The discovery of the Staffordshire Hoard is undoubtedly some of the greatest news in archaeology in the past decade. The incredible collection of Anglo-Saxon gold is on display at the Birmingham Museum and Art Gallery. Now you can watch a time-lapse video of the construction of the exhibit.
Ancient history expert Prof. Garrett Fagan of Pennsylvania State University knows a lot about gladiators and shared some of his knowledge at a 2014 conference. Included in the discussion was his research on Roman gladiatorial combat, more spectacle than blood bath, he found.
In a discussion on Linked In, SCA member Jeff Johnston reports that he has published his research on medieval games on his HubPages website. The article is entitled Researching Medieval Games.
Caleigh Fleming enjoys medieval combat, and also having a safe place to enjoy "nerd" activities, so she helped to bring the Galahad Medieval Combat Society to Columbia University in Chicago. The group takes part in a medieval combat game known as Belegarth. The Columbia Chronicle has the story. (photo)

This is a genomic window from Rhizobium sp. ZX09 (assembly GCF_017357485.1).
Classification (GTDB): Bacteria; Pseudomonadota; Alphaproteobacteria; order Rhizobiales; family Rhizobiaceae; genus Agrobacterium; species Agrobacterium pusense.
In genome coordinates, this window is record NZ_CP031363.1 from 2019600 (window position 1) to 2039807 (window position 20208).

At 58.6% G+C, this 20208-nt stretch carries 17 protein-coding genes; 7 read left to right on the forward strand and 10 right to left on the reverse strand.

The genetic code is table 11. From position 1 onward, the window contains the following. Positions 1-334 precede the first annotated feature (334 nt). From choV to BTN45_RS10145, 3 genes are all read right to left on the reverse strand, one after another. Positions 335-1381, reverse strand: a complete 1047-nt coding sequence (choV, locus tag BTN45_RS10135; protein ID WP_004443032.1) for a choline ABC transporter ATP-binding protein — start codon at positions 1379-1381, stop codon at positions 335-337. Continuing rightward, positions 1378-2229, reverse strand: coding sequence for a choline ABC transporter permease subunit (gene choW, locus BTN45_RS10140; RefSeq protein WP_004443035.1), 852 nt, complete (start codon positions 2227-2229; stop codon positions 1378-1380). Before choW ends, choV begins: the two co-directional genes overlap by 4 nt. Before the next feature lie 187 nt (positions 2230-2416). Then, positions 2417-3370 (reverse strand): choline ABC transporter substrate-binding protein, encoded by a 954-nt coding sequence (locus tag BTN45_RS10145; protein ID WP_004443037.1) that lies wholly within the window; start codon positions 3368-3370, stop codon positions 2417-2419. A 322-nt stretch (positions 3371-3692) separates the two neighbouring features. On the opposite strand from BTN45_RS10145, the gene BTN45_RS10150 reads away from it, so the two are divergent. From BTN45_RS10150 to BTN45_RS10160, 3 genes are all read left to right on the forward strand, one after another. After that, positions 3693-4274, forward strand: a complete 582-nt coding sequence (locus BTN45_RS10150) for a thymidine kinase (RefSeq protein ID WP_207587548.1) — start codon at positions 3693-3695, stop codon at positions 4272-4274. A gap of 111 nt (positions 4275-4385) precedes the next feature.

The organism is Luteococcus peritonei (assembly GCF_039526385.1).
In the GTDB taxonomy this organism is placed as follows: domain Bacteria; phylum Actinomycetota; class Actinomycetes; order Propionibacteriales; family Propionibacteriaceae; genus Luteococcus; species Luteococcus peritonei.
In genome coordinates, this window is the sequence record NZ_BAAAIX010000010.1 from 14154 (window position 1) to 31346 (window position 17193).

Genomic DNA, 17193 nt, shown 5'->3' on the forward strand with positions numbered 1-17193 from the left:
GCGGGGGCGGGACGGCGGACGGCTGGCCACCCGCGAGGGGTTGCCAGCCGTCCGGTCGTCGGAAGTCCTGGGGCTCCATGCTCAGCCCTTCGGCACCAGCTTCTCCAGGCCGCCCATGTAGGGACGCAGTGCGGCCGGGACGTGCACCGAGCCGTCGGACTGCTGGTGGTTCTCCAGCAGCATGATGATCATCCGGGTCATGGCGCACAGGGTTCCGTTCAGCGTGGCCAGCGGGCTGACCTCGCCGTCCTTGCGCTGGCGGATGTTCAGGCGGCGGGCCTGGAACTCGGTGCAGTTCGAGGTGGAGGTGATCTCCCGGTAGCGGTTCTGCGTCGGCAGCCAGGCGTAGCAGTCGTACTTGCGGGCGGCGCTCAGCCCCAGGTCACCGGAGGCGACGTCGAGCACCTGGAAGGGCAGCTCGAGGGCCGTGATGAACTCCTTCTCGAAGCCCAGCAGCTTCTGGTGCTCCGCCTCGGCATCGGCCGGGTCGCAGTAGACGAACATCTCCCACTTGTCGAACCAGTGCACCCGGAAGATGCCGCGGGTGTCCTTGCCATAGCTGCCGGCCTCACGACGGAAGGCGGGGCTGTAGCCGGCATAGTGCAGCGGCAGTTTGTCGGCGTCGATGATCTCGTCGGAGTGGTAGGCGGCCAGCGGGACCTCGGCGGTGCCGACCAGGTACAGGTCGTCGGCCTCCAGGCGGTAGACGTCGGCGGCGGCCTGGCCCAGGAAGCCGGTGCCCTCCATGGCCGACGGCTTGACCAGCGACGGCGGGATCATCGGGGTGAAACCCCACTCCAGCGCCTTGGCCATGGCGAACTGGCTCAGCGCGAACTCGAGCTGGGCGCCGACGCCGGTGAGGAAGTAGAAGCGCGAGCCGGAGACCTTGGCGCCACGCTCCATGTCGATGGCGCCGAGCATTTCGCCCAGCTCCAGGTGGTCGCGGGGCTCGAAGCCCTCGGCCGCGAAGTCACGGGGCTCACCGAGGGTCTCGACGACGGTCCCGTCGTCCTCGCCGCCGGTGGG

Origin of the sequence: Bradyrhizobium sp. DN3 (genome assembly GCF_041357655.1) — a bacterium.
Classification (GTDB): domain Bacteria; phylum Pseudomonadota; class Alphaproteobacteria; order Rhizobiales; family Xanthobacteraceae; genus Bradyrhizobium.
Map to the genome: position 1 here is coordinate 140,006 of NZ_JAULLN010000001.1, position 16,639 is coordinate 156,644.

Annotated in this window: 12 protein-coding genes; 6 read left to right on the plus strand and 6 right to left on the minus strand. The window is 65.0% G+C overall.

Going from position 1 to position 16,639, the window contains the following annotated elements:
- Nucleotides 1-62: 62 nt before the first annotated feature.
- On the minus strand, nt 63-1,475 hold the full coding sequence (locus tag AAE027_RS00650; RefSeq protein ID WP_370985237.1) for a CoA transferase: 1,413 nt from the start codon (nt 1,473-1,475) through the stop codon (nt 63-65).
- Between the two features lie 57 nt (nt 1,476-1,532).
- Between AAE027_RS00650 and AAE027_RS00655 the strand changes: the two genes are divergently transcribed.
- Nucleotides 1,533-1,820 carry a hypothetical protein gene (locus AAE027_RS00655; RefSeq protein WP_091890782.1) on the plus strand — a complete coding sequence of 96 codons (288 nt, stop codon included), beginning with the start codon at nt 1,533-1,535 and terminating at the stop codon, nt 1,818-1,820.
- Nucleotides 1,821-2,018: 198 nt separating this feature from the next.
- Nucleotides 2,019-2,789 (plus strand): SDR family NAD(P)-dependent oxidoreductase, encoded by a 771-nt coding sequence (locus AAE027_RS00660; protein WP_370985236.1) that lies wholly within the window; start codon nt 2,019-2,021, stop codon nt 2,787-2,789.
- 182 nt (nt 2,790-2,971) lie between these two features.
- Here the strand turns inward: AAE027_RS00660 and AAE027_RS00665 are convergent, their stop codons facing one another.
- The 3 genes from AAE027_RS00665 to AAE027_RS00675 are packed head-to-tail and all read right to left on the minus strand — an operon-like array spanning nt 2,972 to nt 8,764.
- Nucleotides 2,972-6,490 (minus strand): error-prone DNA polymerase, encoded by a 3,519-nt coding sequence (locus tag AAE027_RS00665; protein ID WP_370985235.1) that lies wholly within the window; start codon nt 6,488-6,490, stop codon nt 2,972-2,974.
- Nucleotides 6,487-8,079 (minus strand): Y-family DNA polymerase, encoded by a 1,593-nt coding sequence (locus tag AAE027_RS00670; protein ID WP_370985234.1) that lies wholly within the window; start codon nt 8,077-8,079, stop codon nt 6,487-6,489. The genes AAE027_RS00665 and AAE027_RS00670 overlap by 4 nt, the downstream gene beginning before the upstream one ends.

"Archaeology is an evolving process so you always learn more and more," said archaeologist Paul Logue from the Northern Ireland Environment Agency, about new discoveries on the 16th century Battle of the Ford of the Biscuits in County Fermanagh, Ireland.
The SCA Board of Directors is requesting commentary on a proposal to amend Corpora to close the office of the Chirurgeonate.
"During 10 days in June 2016, the SCA will transform the entire fairgrounds into a scene out of medieval Europe, complete with feasts, dancing, blacksmithing, jousting and archery competitions," writes Anthony Schoettle of the Indiana Business Journal about the Society for Creative Anachronism’s 50th anniversary celebration.
In 2003, Richard Mason, a builder from Rothbury, England discovery a pottery jug in the foundation of a Lindisfarne house. The jug, and its contents of gold and silver coins dating to Tudor times, will now be on permanent display at the Great North Museum: Hancock in Newcastle, thanks to public donations and heritage grants. (photo)
Strolling through the Army Heritage and Education Center in Carlisle, Pennsylvania, recently, one would find 16th century pikemen chatting with Confederate soldiers and soldiers from the German Wehrmacht trading resources with buckskinners. The article appeared in The Sentinel. (photos)